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Supportive housing program for Californians experiencing homelessness shows promise

group of tents belonging to people experiencing homelessness on a street corner

Key takeaways

  • From January 2021 to December 2022, the Housing for a Healthy California program provided permanent housing to 230 individuals experiencing homelessness, most having been without stable housing for more than one year.
  • Nearly all participants received supportive services in addition to housing. Case managers tailored the services to each participant’s needs.
  • A UCLA Center for Health Policy Research evaluation shows participants’ use of emergency rooms and hospitals declined and their overall estimated costs to Medi-Cal decreased compared to similar beneficiaries not housed by the program.

Offering a range of supportive services, such as assistance to secure housing and case management, may bolster the effectiveness of programs designed to help individuals experiencing homelessness as they transition into long-term housing, according to an evaluation of the Housing for a Healthy California program by the UCLA Center for Health Policy Research.

Housing for a Healthy California, or HHC, uses a “housing-first” approach with the goal of providing supportive housing to Medi-Cal beneficiaries who are experiencing chronic homelessness and frequently using costly health services. In addition to housing, the program offers needed assistance, such as linking patients to primary care providers, behavioral health care services and peer support, and care management to program participants. To encourage trust and to build rapport with those in the program, case managers are limited to assisting a maximum of 20 participants, and caseloads range from eight to 20.

“Providing housing to individuals experiencing chronic homelessness is the crucial first step, but the needs of these individuals are complex. They require substantial assistance to ensure they remain housed,” said Nadereh Pourat, director of the Health Economics and Evaluation Research Program at the UCLA Center for Health Policy Research, which evaluated HHC. “The evaluation findings highlight the importance of additional supports to transition those without stable housing into permanent housing.”  

As part of an Article II grant funded by the California Department of Housing and Community Development, Housing for a Healthy California awarded $60.1 million in March 2020 to grantees in six California counties: Kern, Los Angeles, Marin, Sacramento, San Francisco and San Mateo. The funding primarily supported long-term rental assistance for existing supportive housing and newly acquired or developed construction projects.

Analyses of how many people received and remained in supportive housing and the declining use of emergency departments and hospitals following being housed showed that the program achieved some early successes, Pourat said.

The evaluation covered January 2021, when the first beneficiary was housed, to the end of December 2022. During that time, a total of 230 participants were housed successfully, 161 of whom were housed in Los Angeles County. Only 41 participants moved out of their housing during the evaluation period, with the majority moving out because they found permanent housing elsewhere or they were deceased. The evaluation findings do not reflect beneficiaries who were housed later or the potential changes in their outcomes following being housed.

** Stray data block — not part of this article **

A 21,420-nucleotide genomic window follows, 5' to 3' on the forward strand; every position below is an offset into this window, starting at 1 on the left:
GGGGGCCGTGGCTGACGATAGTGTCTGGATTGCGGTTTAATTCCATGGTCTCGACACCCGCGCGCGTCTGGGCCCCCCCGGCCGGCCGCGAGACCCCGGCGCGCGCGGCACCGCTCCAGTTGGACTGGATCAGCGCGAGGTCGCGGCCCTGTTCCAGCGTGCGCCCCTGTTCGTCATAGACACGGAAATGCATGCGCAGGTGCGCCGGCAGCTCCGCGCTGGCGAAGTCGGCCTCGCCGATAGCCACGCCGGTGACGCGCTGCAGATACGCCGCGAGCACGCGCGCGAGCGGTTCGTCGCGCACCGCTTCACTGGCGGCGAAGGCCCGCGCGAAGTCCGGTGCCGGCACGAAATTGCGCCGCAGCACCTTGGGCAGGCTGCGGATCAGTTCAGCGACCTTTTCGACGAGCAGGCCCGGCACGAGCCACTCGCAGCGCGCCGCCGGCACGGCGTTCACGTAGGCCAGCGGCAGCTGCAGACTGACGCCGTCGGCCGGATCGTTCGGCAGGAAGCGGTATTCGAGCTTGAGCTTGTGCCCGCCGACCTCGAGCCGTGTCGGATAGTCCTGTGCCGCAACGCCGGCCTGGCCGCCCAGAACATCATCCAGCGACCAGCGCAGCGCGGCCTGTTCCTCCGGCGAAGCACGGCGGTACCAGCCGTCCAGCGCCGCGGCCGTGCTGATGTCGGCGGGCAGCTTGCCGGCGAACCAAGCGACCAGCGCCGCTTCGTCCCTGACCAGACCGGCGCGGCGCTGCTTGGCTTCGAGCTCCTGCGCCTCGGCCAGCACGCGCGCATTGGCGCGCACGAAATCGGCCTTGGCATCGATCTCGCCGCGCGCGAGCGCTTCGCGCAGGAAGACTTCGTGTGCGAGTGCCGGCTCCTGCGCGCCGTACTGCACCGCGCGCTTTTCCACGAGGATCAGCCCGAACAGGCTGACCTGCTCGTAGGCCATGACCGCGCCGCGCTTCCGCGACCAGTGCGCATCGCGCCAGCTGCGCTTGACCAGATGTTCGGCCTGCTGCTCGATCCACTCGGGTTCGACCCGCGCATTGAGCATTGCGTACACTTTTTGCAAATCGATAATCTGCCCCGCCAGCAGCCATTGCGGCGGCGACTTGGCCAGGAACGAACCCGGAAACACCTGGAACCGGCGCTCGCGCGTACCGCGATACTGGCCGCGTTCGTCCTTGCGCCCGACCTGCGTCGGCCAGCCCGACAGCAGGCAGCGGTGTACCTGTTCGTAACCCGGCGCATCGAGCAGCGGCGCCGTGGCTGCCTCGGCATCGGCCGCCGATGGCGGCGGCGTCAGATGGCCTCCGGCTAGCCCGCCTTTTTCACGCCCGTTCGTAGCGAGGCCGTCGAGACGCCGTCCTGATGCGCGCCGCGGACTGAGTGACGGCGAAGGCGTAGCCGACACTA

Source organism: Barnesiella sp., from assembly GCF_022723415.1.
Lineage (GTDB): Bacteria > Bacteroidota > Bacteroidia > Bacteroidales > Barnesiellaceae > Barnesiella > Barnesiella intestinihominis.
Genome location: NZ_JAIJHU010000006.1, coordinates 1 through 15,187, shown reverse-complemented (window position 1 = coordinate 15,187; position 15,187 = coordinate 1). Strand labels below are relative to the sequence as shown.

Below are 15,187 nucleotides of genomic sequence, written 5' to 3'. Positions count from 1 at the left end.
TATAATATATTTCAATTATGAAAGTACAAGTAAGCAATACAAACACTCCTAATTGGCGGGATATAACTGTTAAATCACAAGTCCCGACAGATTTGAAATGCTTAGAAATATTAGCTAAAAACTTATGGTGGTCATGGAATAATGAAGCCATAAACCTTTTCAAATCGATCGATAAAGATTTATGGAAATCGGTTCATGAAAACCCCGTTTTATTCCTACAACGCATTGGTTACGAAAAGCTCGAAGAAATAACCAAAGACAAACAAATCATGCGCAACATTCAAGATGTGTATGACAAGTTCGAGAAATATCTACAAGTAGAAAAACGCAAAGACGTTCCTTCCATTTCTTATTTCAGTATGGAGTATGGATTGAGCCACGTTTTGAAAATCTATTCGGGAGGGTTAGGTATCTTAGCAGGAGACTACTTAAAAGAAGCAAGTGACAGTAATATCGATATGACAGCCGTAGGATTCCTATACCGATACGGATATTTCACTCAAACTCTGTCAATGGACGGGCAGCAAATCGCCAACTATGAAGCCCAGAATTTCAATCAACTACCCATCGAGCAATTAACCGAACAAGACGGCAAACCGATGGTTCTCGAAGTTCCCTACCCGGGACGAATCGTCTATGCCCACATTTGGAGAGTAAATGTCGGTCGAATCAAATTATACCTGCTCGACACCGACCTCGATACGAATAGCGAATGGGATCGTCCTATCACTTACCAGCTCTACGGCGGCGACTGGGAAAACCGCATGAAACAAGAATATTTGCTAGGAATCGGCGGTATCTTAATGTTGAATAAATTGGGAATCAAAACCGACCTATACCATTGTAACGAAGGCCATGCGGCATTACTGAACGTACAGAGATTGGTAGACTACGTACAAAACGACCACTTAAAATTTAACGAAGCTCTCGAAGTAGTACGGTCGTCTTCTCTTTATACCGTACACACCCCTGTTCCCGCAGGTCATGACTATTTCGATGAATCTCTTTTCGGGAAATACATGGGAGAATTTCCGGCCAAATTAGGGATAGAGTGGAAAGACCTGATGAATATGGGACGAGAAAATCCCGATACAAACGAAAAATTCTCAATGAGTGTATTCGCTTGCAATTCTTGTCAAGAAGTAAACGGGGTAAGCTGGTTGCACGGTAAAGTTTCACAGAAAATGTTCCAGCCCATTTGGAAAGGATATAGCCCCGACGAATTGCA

Total Medi-Cal payments declined by $6,771 per beneficiary from six months before to six months after they enrolled in Housing for a Healthy California, the researchers found. This decline was greater by $5,590 than the comparison Medi-Cal beneficiaries who had similar characteristics but were not enrolled in the program. Similarly, program beneficiaries saw a decline of 0.58 emergency department visits and 0.38 hospitalizations per beneficiary from six months before to six months after being housed by HHC, which were significantly greater declines compared to comparison beneficiaries.

“Our findings provide much-needed evidence that lack of housing is a likely reason for more visits to emergency rooms or hospitalizations due to harsh living conditions or inability to get timely and adequate care in non-urgent settings,” Pourat said. “Providing housing first can change the health trajectory of those experiencing homelessness.”
Program participants who received housing were most often ages 50 to 64 years old (49%), non-Hispanic Black or African American (43%), and had not been stably housed in more than one year (60%). They also had high rates of both physical health and behavioral health conditions.

Challenges reported by the six counties included expensive housing markets coupled with a limited supply of available units, and participants who needed a wide range of social and medical services that could be difficult to access and coordinate.

“Those challenges combined with other factors — like access to funding, staffing and the specifics of different geographic regions — mean there isn’t a one-size-fits-all way to get people into stable, long-term housing,” said Pourat, noting that Housing for a Healthy California’s approach of offering a wide range of services accounted for that. “The Housing for a Healthy California approach provided a promising example of a successful housing model that could be replicated elsewhere.”


This story was originally published by the University of California, Los Angeles on April 17, 2024.